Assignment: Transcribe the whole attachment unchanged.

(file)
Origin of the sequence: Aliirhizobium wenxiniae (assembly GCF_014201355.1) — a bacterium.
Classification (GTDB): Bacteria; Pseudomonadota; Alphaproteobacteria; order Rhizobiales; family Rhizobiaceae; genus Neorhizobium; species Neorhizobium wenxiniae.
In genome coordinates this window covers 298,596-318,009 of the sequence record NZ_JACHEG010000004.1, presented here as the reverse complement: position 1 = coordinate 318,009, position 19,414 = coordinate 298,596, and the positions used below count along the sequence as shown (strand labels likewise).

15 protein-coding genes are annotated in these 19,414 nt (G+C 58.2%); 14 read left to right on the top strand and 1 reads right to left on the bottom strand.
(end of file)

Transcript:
Origin of the sequence: Aliirhizobium wenxiniae (assembly GCF_014201355.1) — a bacterium.
Classification (GTDB): Bacteria; Pseudomonadota; Alphaproteobacteria; order Rhizobiales; family Rhizobiaceae; genus Neorhizobium; species Neorhizobium wenxiniae.
In genome coordinates this window covers 298,596-318,009 of the sequence record NZ_JACHEG010000004.1, presented here as the reverse complement: position 1 = coordinate 318,009, position 19,414 = coordinate 298,596, and the positions used below count along the sequence as shown (strand labels likewise).

15 protein-coding genes are annotated in these 19,414 nt (G+C 58.2%); 14 read left to right on the top strand and 1 reads right to left on the bottom strand.